A few days ago, I had an email exchange with a DRaysBay blogger about the possibility of the Pirates trading for David Price. Much of that conversation was published today. It's an odd conversation, because the blogger just kept asking me, "Would you trade this package of prospects for Price?" No, if it were me making the decision, I wouldn't trade Jameson Taillon and Gregory Polanco for Price. "Okay, how about this package of prospects for Price?" Still no.
This led to a bunch of concern-trolling in the comment thread about how vulnerable the Pirates' rotation is, as if the one possible solution to that problem is trading your entire farm system to get one guy for two years. I get it -- Price is awesome, and if you put the guy in the National League and PNC Park, he might win a Cy Young award. But it would be really tough for the Pirates to trade their top two prospects, or something like four of their top seven, for someone who will only be around for two years, who isn't that cheap (he'll likely make something like $13 million in 2014 and $17 million in 2015), and who's a pitcher.
And yes, the Pirates' rotation is vulnerable. But when you're the Pirates and you don't have unlimited resources, you've got to take calculated risks. The Pirates allowed fewer runs than any team in baseball last year except the Braves. Next year, if A.J. Burnett comes back, they'll have virtually everyone who helped out last year, plus Jameson Taillon and, hopefully, Wandy Rodriguez. Now, maybe Rodriguez doesn't contribute, and maybe Burnett remembers that he's really old, and maybe Francisco Liriano has a hankering for one of those five-plus ERAs of yore, and ... I can't remember what bad things are supposed to happen to Gerrit Cole and Charlie Morton, but those bad things, whatever they are, could happen too. But that's a risk the Bucs may just have to live with. The Pirates mostly have to sink or swim with the guys they have, because 1) the guys they have appear to be pretty good and 2) their resources are finite.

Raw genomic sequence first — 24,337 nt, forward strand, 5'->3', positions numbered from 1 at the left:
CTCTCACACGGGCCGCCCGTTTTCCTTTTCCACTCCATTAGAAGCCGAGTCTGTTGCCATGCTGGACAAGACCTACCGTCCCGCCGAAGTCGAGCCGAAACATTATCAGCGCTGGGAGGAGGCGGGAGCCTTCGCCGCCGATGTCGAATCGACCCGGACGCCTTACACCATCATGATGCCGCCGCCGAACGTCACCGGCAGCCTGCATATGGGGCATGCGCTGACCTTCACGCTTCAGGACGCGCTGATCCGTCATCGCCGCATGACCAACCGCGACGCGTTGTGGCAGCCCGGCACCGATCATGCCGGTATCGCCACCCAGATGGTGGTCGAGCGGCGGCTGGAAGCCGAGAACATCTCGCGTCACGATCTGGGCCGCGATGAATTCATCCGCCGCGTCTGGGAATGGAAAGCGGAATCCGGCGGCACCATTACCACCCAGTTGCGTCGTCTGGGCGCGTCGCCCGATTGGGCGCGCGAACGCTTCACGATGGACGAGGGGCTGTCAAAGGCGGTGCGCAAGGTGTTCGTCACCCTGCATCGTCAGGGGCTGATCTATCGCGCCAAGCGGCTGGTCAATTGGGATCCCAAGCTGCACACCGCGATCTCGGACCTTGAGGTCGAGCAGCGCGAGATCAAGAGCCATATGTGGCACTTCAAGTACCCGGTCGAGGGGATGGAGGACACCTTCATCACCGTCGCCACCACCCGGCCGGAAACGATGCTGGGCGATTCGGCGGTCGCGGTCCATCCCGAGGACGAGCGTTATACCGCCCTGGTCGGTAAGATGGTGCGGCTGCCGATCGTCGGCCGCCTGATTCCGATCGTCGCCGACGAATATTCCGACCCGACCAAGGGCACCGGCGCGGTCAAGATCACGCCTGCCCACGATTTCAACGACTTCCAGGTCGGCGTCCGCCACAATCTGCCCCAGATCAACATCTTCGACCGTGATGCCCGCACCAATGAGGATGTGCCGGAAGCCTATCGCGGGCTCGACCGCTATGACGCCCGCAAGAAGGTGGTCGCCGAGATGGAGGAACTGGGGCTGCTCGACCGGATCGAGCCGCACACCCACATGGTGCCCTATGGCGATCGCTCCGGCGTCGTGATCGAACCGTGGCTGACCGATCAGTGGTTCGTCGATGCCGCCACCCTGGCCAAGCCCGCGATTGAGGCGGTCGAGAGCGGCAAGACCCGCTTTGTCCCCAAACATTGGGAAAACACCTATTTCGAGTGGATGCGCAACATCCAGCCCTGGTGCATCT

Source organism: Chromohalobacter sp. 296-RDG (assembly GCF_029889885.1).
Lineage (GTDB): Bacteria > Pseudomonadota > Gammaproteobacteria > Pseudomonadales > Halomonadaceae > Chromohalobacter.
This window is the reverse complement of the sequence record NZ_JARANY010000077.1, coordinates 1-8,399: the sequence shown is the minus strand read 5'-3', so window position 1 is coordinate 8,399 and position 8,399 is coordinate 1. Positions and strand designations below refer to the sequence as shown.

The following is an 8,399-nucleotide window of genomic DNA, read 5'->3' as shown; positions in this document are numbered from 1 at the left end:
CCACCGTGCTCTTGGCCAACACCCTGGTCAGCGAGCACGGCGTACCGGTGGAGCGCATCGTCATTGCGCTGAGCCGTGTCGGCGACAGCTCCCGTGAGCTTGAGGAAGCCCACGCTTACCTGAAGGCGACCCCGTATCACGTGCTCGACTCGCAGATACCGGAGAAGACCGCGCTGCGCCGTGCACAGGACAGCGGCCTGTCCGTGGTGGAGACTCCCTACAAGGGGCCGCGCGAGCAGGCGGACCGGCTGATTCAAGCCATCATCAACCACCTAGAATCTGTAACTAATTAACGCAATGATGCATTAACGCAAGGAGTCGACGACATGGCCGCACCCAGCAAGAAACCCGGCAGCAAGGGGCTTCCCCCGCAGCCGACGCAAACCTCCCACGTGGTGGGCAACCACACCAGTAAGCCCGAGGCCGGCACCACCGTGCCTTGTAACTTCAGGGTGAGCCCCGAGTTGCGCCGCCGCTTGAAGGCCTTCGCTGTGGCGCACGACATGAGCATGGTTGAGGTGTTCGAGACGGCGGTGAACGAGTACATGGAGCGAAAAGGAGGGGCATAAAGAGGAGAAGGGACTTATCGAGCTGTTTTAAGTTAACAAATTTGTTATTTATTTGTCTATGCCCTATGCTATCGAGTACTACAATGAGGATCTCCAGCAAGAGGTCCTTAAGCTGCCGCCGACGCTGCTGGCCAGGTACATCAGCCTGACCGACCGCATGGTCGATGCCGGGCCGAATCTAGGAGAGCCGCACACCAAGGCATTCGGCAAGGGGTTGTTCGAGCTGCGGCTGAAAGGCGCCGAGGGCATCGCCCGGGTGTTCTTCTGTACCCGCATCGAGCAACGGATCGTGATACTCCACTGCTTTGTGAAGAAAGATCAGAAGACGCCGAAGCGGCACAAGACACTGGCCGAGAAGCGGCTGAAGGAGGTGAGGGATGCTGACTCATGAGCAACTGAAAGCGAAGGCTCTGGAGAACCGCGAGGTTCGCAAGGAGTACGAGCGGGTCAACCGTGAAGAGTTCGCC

Which of these scenarios are more likely to ruin the Pirates' 2014 season: ALL THE BAD THINGS happening to the Pirates rotation, or the Pirates simply not hitting much? I would argue it's pretty clearly the latter, especially since defense and shifting are such a big part of the Pirates' run-prevention strategy, and that's unlikely to change. The Pirates have a much bigger hole at first base than they have anywhere in their rotation. There's also room to improve at right field, where the Pirates posted the third-lowest OPS in baseball last year. So if the Pirates want to make a splash this offseason, I'd prefer they make a deal for someone who can occupy a corner spot.
And if they're going to give up Taillon or Polanco in a trade, I'd rather it be for someone who's going to be around for more than two years. The Rays themselves would never in a million years trade their two top-25 prospects for a guy who will only be around for two years, and not only because the Rays are frugal, but because prospects and team control are crucial resources. I'm not at all opposed to the Pirates trading prospects this offseason. In fact, I think the time is right for that. But there's a right way to do things, and trading an entire farm system for David Price, great as he might be, isn't it.